The Temperament of the Bloodhound
The bloodhound is a large dog with an even bigger bark–or rather–bay. While they need a little room to roam and are always searching for scents to follow, they can make great companion dogs in the right situation.
Because they were bred to work among large groups of other dogs and hunters, this hound must always be affable with everyone they meet. This gentleness extends to all members of the family.
These hound puppies grow fast into strong adult dogs. While most are very sweet-tempered, basic training and socialization are important to prevent these big dogs from developing bad habits. “Playing in the Park” by ann-dabney / CC BY-ND 2.0
It isn’t uncommon to see this wrinkly hound passed out like a wet rug on the porch, but don’t think that means these dogs are lazy. They were built to follow scent trails for miles on end and love to work. Companion pups will need at least one long walk each day and plenty of time in the yard.
While they do love the outdoors, be aware, these dogs are smart and driven and they aren’t likely to let much stop them from following their nose. They need a strong, sturdy fence that can’t be easily dug under. When out on the trail, make sure to use a leash as even the most obedient hound isn’t likely to respond if their nose has found something worth following.
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Because of their size and propensity to be dirty and noisy, they don’t make great dogs for apartment or city living. They enjoy long hikes, plenty of time in nature, playing with other dogs and children, and are great candidates for nose work and trailing trials.
Overall, these goofy dogs make great companions for active individuals with the means to contain their exuberant personalities. It also helps if you don’t mind a little slobber, stink, or mess.
Learn more about this wrinkly hound in the above episode of Dogs101.
Health Issues Common to the Bloodhound Breed
Early death is, sadly, not uncommon for this breed. A range of health issues and increased susceptibility for certain conditions can make keeping a bloodhound healthy and happy into the double digits a challenge.
Here are some of the most common health issues seen in the breed.
- Elbow and hip dysplasia
- Ear infections
- Skin infections
- Gastrointestinal issues
- Dry eye
The characteristic wrinkles of a bloodhound may serve an important purpose during trailing, but they also make them susceptible to a number of health issues including skin and ear infections and eye problems.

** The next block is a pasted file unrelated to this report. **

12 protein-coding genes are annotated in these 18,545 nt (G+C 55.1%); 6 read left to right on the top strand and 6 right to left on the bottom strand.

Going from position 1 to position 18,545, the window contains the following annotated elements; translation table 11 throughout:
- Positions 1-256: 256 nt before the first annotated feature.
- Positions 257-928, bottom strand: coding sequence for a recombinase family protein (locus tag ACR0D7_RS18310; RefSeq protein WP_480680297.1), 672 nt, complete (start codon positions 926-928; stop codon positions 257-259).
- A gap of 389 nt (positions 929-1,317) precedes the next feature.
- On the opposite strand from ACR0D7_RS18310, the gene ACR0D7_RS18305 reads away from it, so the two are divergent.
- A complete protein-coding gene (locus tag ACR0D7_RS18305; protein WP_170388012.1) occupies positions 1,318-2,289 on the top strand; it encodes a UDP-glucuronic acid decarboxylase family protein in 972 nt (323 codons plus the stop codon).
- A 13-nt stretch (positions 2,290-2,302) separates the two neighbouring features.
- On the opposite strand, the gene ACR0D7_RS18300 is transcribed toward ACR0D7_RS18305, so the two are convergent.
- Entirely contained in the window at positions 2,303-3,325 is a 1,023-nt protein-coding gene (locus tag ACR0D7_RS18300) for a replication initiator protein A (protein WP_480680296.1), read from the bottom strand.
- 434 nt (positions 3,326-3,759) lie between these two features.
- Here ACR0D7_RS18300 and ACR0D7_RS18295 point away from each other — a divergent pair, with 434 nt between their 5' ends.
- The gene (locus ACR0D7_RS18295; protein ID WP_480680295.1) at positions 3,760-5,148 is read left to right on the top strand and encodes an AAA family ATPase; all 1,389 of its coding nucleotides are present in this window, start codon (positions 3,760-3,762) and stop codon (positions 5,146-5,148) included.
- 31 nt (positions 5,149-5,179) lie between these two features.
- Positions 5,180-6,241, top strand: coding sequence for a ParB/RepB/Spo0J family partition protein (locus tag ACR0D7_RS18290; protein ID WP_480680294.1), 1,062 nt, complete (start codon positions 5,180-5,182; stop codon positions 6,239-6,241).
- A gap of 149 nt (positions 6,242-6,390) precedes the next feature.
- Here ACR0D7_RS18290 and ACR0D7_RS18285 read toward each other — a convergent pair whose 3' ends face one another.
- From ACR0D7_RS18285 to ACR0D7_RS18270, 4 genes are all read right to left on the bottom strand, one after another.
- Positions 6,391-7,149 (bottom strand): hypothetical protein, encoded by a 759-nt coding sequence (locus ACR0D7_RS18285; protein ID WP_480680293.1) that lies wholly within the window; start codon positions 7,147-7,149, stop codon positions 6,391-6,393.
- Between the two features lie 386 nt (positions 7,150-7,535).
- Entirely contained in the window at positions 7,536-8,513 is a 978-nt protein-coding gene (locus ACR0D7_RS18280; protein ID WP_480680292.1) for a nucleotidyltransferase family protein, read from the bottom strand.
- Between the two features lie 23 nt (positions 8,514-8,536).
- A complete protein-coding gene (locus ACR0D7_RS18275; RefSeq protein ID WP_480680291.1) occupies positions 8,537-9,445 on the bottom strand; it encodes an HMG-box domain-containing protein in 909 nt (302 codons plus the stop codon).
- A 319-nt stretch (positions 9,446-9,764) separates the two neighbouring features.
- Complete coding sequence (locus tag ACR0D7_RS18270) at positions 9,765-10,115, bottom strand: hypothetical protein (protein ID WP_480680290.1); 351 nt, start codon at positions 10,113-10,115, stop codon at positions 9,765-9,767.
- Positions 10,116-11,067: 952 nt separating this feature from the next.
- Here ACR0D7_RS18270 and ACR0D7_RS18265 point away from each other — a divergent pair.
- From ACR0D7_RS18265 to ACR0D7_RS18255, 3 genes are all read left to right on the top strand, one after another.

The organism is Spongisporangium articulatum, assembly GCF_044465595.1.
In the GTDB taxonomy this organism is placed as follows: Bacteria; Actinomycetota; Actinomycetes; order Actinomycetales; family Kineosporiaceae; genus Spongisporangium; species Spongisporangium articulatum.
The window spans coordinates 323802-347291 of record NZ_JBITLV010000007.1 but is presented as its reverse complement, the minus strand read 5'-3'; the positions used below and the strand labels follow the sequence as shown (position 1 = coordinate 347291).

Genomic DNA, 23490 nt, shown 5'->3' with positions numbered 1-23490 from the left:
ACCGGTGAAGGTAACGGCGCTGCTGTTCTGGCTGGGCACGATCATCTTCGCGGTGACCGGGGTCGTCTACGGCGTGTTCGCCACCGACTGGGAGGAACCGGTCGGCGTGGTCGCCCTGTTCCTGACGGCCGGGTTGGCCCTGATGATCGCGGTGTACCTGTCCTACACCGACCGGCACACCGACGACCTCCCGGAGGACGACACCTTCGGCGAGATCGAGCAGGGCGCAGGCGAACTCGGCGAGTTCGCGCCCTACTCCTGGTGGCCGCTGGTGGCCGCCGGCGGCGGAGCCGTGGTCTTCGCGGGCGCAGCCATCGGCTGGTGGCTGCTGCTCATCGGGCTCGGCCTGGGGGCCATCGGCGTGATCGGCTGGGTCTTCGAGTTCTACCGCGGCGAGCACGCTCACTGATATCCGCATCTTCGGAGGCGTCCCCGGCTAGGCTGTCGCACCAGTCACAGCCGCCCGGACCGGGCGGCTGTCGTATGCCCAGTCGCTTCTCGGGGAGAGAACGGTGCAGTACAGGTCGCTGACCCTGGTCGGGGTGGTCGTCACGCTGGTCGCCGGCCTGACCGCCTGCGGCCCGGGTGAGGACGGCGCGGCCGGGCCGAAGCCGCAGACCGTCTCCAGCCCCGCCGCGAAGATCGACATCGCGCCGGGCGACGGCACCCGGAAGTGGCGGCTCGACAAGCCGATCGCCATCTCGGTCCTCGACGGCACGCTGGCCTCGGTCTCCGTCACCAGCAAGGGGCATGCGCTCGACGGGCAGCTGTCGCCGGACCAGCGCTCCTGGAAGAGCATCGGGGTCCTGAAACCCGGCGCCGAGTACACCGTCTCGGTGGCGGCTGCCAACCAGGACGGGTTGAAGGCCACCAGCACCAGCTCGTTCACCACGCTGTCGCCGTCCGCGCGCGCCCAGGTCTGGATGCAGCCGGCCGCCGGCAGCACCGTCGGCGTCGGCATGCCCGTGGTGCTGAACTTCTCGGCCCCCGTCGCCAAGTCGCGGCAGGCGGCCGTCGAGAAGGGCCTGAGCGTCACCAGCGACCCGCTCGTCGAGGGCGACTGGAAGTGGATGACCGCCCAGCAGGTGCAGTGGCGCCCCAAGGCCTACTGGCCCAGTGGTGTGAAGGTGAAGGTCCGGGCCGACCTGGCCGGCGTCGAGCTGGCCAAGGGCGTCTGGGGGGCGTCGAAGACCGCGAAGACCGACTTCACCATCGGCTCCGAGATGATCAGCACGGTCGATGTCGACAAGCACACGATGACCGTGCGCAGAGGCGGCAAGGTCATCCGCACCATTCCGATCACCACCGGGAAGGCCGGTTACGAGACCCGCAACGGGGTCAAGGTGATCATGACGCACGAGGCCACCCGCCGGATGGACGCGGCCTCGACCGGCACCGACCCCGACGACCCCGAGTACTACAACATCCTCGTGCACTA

By far, the most serious concern for bloodhound owners is bloat, which is the most common cause of death for the breed, just ahead of cancer. Because of their large size, and especially barrel-shaped chest, these dogs are plagued by the condition even more often than some giant breeds.
All bloodhound owners should be aware of the signs of bloat and how best to prevent the condition from happening in the first place.
Bloat occurs when a dog’s stomach fills with gas and then flips, causing blood flow to be restricted to vital organs. Without treatment, a bloating dog will most likely die within just a couple of hours.
Early signs of bloat include pacing/unease, panting, constantly looking back at their stomach, and unproductive vomiting. As vital organs lose blood supply, the system will begin to go into shock. You may notice your dog becomes suddenly listless with pale gums.
The sooner you act and get your dog to the vet, the better their chances of survival.
Because bloat is so common in bloods, all owners should take precautions to reduce the odds of it occurring. Some owners may choose to have gastropexy done–where the stomach is stitched to the abdominal wall–during their dog’s spay or neuter surgery.
Less invasive means to lower the odds of bloat include only feeding small portions of food at each sitting, never exercising your dog within two hours after they eat, and choosing quality food that limits the potential for gas build up in the stomach.